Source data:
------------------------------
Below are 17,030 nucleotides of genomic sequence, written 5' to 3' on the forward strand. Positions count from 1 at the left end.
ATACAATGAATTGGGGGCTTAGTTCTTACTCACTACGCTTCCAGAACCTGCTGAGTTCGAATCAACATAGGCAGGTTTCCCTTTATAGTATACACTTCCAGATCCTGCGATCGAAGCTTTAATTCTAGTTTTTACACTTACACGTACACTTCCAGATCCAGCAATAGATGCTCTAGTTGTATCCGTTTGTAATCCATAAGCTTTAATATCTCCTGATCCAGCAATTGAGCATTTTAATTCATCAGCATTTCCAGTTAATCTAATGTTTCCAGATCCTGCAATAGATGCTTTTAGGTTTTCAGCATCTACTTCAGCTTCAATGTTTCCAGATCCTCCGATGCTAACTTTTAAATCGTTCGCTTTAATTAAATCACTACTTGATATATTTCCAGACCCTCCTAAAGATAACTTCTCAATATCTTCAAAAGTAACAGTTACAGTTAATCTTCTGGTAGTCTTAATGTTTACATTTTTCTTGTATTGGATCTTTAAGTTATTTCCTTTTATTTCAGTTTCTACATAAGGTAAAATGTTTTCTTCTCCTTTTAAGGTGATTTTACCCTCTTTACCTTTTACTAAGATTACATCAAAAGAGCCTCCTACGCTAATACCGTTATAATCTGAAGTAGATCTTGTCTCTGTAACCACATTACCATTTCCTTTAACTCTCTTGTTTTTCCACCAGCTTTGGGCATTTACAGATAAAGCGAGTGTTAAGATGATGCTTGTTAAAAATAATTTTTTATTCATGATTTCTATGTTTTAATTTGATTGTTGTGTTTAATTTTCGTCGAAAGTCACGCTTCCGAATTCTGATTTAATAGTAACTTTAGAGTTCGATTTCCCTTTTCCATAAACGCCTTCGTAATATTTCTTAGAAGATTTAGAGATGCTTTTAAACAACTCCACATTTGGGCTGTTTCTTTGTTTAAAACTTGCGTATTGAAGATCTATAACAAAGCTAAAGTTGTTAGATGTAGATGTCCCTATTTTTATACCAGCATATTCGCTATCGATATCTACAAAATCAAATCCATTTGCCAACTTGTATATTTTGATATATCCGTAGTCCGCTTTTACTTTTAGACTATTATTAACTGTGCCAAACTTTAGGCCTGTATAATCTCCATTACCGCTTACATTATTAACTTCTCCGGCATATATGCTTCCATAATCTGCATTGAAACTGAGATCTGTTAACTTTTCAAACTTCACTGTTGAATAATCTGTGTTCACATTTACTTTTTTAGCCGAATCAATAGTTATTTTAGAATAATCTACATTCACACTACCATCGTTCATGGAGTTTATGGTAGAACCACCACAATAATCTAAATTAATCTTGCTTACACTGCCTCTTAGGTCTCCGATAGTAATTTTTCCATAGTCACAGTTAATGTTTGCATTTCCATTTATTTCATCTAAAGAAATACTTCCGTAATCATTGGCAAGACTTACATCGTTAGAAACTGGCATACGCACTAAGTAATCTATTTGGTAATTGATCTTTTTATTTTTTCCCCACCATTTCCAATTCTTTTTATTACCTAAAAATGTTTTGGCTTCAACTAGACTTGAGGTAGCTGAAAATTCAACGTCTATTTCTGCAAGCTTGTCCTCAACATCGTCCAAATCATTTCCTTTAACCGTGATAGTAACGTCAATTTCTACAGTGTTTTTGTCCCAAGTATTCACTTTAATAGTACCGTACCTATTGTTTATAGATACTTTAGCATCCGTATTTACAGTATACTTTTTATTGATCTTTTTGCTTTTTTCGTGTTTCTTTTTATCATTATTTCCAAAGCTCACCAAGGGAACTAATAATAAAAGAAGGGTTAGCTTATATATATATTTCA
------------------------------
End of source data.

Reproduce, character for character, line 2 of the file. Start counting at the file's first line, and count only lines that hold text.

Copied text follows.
ATACAATGAATTGGGGGCTTAGTTCTTACTCACTACGCTTCCAGAACCTGCTGAGTTCGAATCAACATAGGCAGGTTTCCCTTTATAGTATACACTTCCAGATCCTGCGATCGAAGCTTTAATTCTAGTTTTTACACTTACACGTACACTTCCAGATCCAGCAATAGATGCTCTAGTTGTATCCGTTTGTAATCCATAAGCTTTAATATCTCCTGATCCAGCAATTGAGCATTTTAATTCATCAGCATTTCCAGTTAATCTAATGTTTCCAGATCCTGCAATAGATGCTTTTAGGTTTTCAGCATCTACTTCAGCTTCAATGTTTCCAGATCCTCCGATGCTAACTTTTAAATCGTTCGCTTTAATTAAATCACTACTTGATATATTTCCAGACCCTCCTAAAGATAACTTCTCAATATCTTCAAAAGTAACAGTTACAGTTAATCTTCTGGTAGTCTTAATGTTTACATTTTTCTTGTATTGGATCTTTAAGTTATTTCCTTTTATTTCAGTTTCTACATAAGGTAAAATGTTTTCTTCTCCTTTTAAGGTGATTTTACCCTCTTTACCTTTTACTAAGATTACATCAAAAGAGCCTCCTACGCTAATACCGTTATAATCTGAAGTAGATCTTGTCTCTGTAACCACATTACCATTTCCTTTAACTCTCTTGTTTTTCCACCAGCTTTGGGCATTTACAGATAAAGCGAGTGTTAAGATGATGCTTGTTAAAAATAATTTTTTATTCATGATTTCTATGTTTTAATTTGATTGTTGTGTTTAATTTTCGTCGAAAGTCACGCTTCCGAATTCTGATTTAATAGTAACTTTAGAGTTCGATTTCCCTTTTCCATAAACGCCTTCGTAATATTTCTTAGAAGATTTAGAGATGCTTTTAAACAACTCCACATTTGGGCTGTTTCTTTGTTTAAAACTTGCGTATTGAAGATCTATAACAAAGCTAAAGTTGTTAGATGTAGATGTCCCTATTTTTATACCAGCATATTCGCTATCGATATCTACAAAATCAAATCCATTTGCCAACTTGTATATTTTGATATATCCGTAGTCCGCTTTTACTTTTAGACTATTATTAACTGTGCCAAACTTTAGGCCTGTATAATCTCCATTACCGCTTACATTATTAACTTCTCCGGCATATATGCTTCCATAATCTGCATTGAAACTGAGATCTGTTAACTTTTCAAACTTCACTGTTGAATAATCTGTGTTCACATTTACTTTTTTAGCCGAATCAATAGTTATTTTAGAATAATCTACATTCACACTACCATCGTTCATGGAGTTTATGGTAGAACCACCACAATAATCTAAATTAATCTTGCTTACACTGCCTCTTAGGTCTCCGATAGTAATTTTTCCATAGTCACAGTTAATGTTTGCATTTCCATTTATTTCATCTAAAGAAATACTTCCGTAATCATTGGCAAGACTTACATCGTTAGAAACTGGCATACGCACTAAGTAATCTATTTGGTAATTGATCTTTTTATTTTTTCCCCACCATTTCCAATTCTTTTTATTACCTAAAAATGTTTTGGCTTCAACTAGACTTGAGGTAGCTGAAAATTCAACGTCTATTTCTGCAAGCTTGTCCTCAACATCGTCCAAATCATTTCCTTTAACCGTGATAGTAACGTCAATTTCTACAGTGTTTTTGTCCCAAGTATTCACTTTAATAGTACCGTACCTATTGTTTATAGATACTTTAGCATCCGTATTTACAGTATACTTTTTATTGATCTTTTTGCTTTTTTCGTGTTTCTTTTTATCATTATTTCCAAAGCTCACCAAGGGAACTAATAATAAAAGAAGGGTTAGCTTATATATATATTTCA